many people associate Knock Shrine with only one person,
the legendary Canon James Horan, this COGAR tells the
extraordinary story of Knock's heroine - Dame Judy Coyne.
In the 1930s, Judy with her husband Liam, revived national
interest in the then almost forgotten shrine. She spent
a lifetime working to promote and develop the Marian Shrine
at Knock. And one Sunday morning in 1964, Judy Coyne got
the idea that the Pope should come to Ireland.
Coyne (nee Begley) was born the youngest of 11
children to a Claremorris farmer in 1905. She
married District court judge Liam Coyne in 1924;
they honeymooned in Paris, and settled into their
comfortable life at Bridgemount House, near Belcarra
where Judy enjoyed shopping, fine clothes and
1929, Judy and Liam received a letter from friends
asking them to meet them at Knock for the golden
jubilee of the Apparition of our Lady at Knock
(1879).The Archbishop of Tuam told the gathered
pilgrims that they mustn't take his presence there
as giving official recognition to the Apparition
alleged to have taken place fifty years earlier.
Church had never given any opinion for or against it
and the 1st Commission of Enquiry, which had been appointed
to investigate the claims, had come to no positive conclusion.
This surprised Judy and Liam but it wasn't until 1934
on a pilgrimage to Lourdes that the Coynes started to
make comparisons to Knock. The daily blessing of the
sick made a particularly deep impression on them.
day we joined in the huge procession… and as we did
so, we asked ourselves again and again why we were not
seeing the same thing happening in Knock…...A strange
feeling of a need to do something to promote it began
to nag at both my husband and myself, and there was
no getting rid of it.'
my Guide, Judy Coyne, 2004)
such ordinary motivations, began the extraordinary story
of Dame Judy Coyne and Knock. In 1930s rural Ireland,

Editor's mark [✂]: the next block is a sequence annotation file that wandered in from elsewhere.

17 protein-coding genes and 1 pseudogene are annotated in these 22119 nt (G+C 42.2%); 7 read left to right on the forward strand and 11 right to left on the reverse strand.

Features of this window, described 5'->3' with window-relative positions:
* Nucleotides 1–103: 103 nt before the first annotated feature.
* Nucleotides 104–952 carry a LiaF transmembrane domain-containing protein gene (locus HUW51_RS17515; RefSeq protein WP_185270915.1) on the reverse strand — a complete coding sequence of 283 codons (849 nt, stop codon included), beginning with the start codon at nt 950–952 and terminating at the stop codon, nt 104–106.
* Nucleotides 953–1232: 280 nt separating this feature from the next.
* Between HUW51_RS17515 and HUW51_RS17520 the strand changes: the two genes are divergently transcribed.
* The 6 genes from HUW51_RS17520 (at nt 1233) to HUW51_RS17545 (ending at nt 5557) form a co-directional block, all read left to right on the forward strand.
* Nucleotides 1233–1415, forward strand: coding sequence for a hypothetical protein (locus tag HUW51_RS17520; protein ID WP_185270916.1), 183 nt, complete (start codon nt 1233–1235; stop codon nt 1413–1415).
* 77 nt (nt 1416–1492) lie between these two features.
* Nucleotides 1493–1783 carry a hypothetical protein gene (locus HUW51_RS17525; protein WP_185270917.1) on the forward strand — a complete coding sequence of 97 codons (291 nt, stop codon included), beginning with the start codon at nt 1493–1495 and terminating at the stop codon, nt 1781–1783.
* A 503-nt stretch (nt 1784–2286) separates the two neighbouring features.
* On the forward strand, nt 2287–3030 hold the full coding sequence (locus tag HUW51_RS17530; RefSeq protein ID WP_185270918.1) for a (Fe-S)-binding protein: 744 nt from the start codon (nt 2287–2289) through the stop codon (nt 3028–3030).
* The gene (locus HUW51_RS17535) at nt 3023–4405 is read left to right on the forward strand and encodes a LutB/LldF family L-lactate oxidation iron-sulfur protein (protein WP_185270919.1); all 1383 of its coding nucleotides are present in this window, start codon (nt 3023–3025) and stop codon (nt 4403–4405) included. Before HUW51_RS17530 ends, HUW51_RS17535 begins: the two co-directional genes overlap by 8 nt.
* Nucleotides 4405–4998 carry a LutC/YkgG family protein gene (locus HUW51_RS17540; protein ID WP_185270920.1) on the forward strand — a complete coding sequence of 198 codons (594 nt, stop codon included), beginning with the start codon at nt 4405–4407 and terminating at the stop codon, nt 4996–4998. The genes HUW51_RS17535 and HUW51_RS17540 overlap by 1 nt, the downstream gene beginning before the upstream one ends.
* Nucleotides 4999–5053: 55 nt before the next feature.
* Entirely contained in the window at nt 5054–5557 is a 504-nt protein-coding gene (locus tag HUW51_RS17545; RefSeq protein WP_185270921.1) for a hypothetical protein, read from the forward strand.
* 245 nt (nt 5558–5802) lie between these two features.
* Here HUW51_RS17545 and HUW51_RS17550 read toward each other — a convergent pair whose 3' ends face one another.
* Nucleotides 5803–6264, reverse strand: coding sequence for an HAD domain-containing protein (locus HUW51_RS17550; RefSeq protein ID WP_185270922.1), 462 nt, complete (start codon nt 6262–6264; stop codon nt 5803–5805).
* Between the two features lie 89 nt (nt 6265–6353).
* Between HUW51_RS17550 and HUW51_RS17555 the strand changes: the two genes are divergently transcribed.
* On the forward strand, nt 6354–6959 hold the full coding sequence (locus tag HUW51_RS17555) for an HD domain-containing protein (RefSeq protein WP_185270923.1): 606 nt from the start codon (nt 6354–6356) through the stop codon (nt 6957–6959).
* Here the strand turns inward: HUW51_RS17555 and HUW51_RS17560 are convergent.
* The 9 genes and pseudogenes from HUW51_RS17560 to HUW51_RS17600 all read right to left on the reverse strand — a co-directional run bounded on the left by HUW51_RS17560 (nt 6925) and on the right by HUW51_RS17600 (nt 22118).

with her husband Liam, she revived an interest in the
then almost forgotten shrine of Knock - beginning a
journey that would bring Knock to what it is today:
one of the principal Marian shrines in the world. In
1935, they founded the Society for the Promotion of
Knock Shrine (now known simply as the Knock Shrine Society).
They travelled the country distributing leaflets to
schools and convents. They held lecture tours promoting
the Shrine. Books were written and Judy produced the
Knock Shrine Annual. From the beginning a body of helpers
was established known as the Handmaids and Stewards
under Judy's strict guidance and over the years small
progress was made with a rest home opening for sick
the mid 1950s, the Dublin Pioneer Total Abstinence Association
announced they were hoping to make a large pilgrimage
to Knock and wrote to Judy to arrange things at the Shrine.
Judy was not encouraged by the local priest and met considerable
resistance from Mayo County Council - 'The roads couldn't
take them' 'Every tractor in the county would be pulling
the cars out of the ditches.' But the Dublin Pioneers
came - all 50,000 of them. The crowds were catered for
with no running water and no fridges - nothing like it
was to be seen again in Knock until the Pope's visit.
her lifelong involvement with Knock, Judy herself
interviewed some of the original witnesses to the
Apparition. She oversaw the search for cures as
part of the Second Commission of Inquiry into Knock.
In 1954, the Marian Year, Judy led the handmaidens
and stewards to Rome where the Knock Banner was
blessed by Pope Pius XII, one of her proudest moments.
'The first privilege the Vatican gave to Knock
the 1960s she travelled alone to Italy to oversee the
work of Professor Lorenzo Ferri who sculpted the statues
that eventually came to stand at the gable end of the
original Knock church. And one Sunday morning in 1964,
Judy read about the Pope's visit to the Holy Land, planting
the idea that the Pope should visit Ireland and more
especially, Knock. From then on, she started a countdown
to the centenary of the Apparition (1979), putting pressure
on Canon Horan and the Archbishops to make it happen.
The rest is history.
by Mary Brophy, this Cogar tells the story of one self-effacing
woman's determination and foresight - a woman who achieved
so much against a backdrop of an often resistant clergy
and in an almost forgotten Ireland.
- Dáma Chnoc Mhuire
An Esras Films production for TG4
Produced & Directed by Mary Brophy
For further information and/or publicity stills, please
Esras Films on 01- 2881939
Mary Brophy, Producer/Director on 01- 2881939
Esras Films Ltd,
43 Mount Merrion Avenue,
heroic force in the Knock Shrine story
Author: Kennedy, Ethna
Mercier Press Ltd. Douglas
Village, Cork, Ireland
(T) +353 -21 - 489 9858
(F) +353- 21 - 489 9887 email@example.com